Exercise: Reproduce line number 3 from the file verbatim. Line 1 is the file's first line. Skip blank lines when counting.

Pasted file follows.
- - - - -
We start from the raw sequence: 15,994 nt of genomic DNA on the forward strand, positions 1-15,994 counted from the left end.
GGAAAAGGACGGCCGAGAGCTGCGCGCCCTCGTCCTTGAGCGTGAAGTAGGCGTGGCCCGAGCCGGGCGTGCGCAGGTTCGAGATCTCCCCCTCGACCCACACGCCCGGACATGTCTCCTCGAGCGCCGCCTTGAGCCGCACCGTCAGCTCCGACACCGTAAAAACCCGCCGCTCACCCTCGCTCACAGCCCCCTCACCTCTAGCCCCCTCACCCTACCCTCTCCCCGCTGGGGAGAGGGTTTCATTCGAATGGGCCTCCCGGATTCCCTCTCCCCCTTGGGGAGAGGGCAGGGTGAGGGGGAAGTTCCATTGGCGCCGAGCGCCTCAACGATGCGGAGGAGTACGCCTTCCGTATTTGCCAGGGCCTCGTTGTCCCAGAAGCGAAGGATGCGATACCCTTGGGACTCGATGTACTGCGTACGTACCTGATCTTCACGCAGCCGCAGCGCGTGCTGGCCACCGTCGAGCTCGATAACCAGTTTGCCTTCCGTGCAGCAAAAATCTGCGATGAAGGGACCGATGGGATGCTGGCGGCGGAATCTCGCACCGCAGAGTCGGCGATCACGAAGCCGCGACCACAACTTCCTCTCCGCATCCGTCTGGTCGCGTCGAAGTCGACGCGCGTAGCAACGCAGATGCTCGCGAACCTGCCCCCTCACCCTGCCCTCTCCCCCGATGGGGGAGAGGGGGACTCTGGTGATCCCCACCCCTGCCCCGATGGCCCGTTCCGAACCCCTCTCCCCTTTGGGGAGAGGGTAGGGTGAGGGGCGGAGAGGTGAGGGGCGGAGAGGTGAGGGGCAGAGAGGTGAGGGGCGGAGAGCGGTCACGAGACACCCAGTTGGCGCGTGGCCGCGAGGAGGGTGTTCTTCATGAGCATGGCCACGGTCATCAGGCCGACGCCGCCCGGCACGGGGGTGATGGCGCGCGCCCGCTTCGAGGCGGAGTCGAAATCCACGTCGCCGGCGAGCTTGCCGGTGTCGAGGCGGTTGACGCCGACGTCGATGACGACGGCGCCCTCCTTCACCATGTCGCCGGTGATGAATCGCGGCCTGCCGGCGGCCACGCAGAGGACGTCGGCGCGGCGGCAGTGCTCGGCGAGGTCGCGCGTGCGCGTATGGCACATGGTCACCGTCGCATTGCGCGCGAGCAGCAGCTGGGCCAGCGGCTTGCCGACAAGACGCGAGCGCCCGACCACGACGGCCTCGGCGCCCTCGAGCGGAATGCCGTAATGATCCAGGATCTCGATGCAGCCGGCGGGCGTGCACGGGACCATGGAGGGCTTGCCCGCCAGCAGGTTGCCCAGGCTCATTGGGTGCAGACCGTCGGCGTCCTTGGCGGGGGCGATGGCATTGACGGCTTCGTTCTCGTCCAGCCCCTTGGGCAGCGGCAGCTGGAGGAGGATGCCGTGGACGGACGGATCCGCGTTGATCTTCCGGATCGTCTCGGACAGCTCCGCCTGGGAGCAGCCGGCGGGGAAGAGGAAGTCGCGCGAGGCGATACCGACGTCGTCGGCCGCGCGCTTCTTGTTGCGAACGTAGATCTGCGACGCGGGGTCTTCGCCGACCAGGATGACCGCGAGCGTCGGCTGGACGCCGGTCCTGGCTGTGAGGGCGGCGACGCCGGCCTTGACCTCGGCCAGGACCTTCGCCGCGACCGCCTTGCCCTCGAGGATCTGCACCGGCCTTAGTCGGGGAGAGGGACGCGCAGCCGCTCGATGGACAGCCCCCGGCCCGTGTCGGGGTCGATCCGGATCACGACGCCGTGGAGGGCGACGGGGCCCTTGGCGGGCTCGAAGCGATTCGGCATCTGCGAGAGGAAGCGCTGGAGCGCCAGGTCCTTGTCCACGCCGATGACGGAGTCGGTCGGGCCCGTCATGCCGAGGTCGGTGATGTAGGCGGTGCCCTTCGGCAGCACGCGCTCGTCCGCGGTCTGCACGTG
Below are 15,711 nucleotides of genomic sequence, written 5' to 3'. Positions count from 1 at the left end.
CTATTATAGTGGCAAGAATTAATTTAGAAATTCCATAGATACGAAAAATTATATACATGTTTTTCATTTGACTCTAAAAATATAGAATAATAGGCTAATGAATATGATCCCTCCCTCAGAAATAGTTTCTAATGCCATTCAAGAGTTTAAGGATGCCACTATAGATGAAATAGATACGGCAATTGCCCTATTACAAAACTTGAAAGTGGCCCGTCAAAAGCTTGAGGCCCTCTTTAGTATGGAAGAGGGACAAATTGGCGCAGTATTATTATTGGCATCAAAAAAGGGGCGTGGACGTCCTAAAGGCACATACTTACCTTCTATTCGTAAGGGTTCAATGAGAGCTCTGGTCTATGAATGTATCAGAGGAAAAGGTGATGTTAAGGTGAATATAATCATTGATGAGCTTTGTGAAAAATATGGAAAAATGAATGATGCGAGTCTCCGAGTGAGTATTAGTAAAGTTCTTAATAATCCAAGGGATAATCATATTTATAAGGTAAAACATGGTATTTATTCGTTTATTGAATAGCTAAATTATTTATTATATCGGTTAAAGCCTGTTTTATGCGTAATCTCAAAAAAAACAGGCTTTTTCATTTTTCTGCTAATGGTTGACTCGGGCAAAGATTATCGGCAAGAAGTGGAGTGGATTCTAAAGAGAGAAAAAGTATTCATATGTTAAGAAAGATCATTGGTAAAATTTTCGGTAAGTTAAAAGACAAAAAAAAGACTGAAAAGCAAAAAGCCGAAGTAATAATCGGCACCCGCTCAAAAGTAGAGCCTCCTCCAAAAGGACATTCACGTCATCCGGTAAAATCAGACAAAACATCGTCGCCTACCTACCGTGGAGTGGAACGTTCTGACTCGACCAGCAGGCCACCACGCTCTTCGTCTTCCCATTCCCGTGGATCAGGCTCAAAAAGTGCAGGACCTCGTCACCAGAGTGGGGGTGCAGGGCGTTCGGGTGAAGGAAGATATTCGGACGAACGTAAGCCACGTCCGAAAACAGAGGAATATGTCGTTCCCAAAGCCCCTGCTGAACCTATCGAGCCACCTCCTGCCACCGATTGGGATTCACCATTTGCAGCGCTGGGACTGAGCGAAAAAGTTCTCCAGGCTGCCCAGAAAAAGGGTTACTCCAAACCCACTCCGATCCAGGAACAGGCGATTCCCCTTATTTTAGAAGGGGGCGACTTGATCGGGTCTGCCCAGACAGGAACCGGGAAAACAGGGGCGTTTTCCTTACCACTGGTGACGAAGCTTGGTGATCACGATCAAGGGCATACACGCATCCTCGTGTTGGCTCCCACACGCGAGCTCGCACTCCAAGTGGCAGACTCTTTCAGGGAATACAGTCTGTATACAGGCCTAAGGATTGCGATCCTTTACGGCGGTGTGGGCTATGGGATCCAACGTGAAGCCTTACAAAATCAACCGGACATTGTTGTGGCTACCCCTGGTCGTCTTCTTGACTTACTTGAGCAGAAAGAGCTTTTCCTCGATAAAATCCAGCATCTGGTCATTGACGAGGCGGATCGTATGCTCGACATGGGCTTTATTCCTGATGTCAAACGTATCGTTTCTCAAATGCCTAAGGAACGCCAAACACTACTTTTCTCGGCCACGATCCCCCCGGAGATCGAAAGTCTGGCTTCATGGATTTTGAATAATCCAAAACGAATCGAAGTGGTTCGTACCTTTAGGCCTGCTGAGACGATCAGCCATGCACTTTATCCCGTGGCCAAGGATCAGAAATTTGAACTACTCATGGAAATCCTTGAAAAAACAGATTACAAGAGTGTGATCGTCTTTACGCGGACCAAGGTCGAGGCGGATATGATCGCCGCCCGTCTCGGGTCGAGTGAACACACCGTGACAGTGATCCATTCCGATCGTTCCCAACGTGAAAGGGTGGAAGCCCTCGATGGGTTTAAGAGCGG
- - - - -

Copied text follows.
Below are 15,711 nucleotides of genomic sequence, written 5' to 3'. Positions count from 1 at the left end.